Surely in writing this post, which is a highly personal meditation, I have to begin from the admission of my own lack of principled stance over time. My opinions have changed and developed in the course of years.
Today the principal of Grant High School sent the parents of the Class of 2017 an email, notifying us of the suicide of one of the members of the class. Aditi Staub. This notice, which my 18-year-old son Michael Kepler Meo did not receive, had a significant impact on him because he recalled being very friendly with Staub, as a freshman, before the young man’s transition to female presentation.
He wondered whether his discomfort with the female, Aditi, as opposed to his warm appreciation for the male, Jack Staub, contributed to the tragic outcome. In discussing this sad news I advised him that I had just today learned that the head of the Healthcare for All Oregonian movement in my city, Portland, a woman named Robin Cash, is transgender. She writes today:
Analysis of today’s news: (TW: this is dark)
Today Trump announced trans people cannot serve in the military, and simultaneously that Taiwanese manufacturer FoxConn is making a $10 billion investment in building factories in Wisconsin. These two announcements are connected. This day has Steve Bannon written all over it.
I don’t personally care whether we can serve in the military, and don’t particularly want to get into a debate about whether this is an issue trans folk should focus on.
I connected this to the fact, which I had already shared with him, that the treasurer of the statewide Green Party, Trish Driscoll, as well as its secretary, Christina Lugo, are both of them transgender male-to-females. I am perfectly comfortable with these two last people — I may have met Robin Cash, but I do not recall it well, if at all — but I am not comfortable with the prominence of transgender people within the political party in which I am an activist. No, it is not that I am not comfortable . . . it makes me wonder about the nature of the political party.
I don’t know whether the suicide rate of transgenders after the sex-change operation is four times that of the rest of us, or six times. It’s a lot, and that’s all that matters. It doesn’t drop down to anything like a rate comparable to the general population. I consider the demand for transition to a different sex to be unethical, although I am willing to let people do it. That suggested to me the Green Party is run by people I like personally, but whose ethics I do not accept; that is, that I ought to quit the Party.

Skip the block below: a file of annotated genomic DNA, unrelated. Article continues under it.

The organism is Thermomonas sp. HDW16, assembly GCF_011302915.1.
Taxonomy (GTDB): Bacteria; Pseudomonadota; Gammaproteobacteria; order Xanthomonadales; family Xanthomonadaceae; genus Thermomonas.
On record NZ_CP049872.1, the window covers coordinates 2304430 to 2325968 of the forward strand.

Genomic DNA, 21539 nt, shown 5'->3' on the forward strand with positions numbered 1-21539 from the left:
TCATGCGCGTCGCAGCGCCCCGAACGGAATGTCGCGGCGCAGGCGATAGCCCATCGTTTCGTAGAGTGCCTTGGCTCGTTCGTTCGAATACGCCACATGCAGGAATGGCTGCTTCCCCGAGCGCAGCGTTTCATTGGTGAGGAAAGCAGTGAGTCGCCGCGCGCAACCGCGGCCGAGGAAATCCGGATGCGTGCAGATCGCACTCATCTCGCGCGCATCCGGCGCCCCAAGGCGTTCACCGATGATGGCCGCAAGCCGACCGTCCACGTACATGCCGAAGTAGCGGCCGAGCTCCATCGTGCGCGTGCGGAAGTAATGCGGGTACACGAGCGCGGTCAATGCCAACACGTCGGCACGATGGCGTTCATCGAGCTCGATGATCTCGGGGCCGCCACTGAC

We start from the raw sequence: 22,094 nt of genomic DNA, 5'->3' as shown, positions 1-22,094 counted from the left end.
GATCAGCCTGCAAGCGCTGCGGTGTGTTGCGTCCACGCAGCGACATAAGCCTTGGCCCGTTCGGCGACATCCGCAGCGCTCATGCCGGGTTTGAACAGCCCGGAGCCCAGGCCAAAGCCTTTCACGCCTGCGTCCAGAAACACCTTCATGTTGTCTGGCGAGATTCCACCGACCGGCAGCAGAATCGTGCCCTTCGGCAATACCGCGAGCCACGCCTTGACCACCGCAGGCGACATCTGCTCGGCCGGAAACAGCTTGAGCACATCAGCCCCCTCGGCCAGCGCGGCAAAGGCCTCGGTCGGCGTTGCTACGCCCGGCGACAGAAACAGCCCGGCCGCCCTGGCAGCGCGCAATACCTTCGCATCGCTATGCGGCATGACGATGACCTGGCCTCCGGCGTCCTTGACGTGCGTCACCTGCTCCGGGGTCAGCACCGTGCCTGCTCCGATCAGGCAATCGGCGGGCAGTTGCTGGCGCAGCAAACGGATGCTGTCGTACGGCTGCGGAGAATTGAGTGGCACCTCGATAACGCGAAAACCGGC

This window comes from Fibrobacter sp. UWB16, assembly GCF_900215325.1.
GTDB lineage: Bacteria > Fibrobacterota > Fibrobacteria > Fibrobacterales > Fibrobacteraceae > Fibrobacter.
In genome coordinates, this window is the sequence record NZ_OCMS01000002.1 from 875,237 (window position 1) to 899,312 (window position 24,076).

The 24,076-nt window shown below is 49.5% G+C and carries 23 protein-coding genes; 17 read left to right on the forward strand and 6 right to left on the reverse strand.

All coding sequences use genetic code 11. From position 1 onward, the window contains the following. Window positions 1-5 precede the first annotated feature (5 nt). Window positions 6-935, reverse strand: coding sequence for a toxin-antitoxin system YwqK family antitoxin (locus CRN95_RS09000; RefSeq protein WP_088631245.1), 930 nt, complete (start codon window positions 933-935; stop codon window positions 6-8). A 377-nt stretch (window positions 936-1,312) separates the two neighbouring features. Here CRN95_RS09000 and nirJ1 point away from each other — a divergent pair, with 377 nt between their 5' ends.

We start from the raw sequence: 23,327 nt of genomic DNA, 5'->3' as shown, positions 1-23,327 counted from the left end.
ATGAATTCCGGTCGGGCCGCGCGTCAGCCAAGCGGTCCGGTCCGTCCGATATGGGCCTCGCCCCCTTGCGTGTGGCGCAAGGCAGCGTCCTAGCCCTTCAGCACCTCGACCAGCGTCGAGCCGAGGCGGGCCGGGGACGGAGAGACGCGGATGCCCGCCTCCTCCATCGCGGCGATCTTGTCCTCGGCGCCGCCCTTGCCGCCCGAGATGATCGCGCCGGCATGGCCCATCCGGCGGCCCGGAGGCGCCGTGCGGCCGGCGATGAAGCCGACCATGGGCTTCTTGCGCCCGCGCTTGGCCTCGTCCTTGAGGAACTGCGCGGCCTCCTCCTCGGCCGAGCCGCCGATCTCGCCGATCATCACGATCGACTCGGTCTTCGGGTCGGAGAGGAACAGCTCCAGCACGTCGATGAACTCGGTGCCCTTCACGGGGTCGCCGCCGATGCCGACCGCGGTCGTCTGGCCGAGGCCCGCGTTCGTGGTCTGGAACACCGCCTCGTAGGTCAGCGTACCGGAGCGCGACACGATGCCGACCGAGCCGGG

I reject that option because I reject the idea that we all have to agree on everything before we can work together on social justice. Let me continue, however, to riff on my own lack of consistency before the reader demands an elaboration of the rational basis for the above “unethical” comment. I have previously celebrated those women who have breast implants. I posted their pictures on this blog.
That got me more or less read out of the Green Party, for “sexism”.
How can I allow, indeed glorify, surgical implantation of plastic bags into a woman’s body and then turn around and condemn in for god’s sake moral terms the surgical transition operation?
Well, that suicide rate has a lot to do with it. I will admit, as well, that my masculinity is involved, and I am conscious of a general social re-evaluation of people with penises and testicles at the present time, and so as one of those folk, I claim that there’s an inherent difference between adding a bit of padding to a body part and cutting you entire genital equipment out.
Perhaps I am in error. I don’t think so, but then again, there was a time when — it was back when I was in my 20s — I opposed equal rights for gays. I can remember George Balint, a Hungarian refugee I knew in the late 1960s, pointing out to me how widespread homosexual behavior and status had been in many different cultures around the world. I lived in Oakland, California, then, and I subsequently came to meet a wide spectrum of gay men. I learned to acknowledge my own liking for submissive feminized individuals willing to give me blow jobs. It was not enough for me to engage in the practice — just as I’ve never been to bed with a prostitute, but I’ve certainly thought about it (and my opposition is not purely to the empirical problem of sexually transmitted disease, but also to the payment for affection). Homosexuals also have a higher suicide rate than the general population, but less than transexuals. The argument that many gays have contributed, in so many different ways and means, to the heritage of human accomplishment which I appreciate — science, music, education, the arts in particular, but there are too many to mention — also contributed to my change of opinion.
If everyone in leadership positions of a political party of which I am a member is/were gay, that would also make me wonder what’s up, even though I’m firmly on board with gay people having no bar to social, economic, or legal acceptance. I do wonder about the Green Party of Oregon, but not enough to leave.
That’s about it.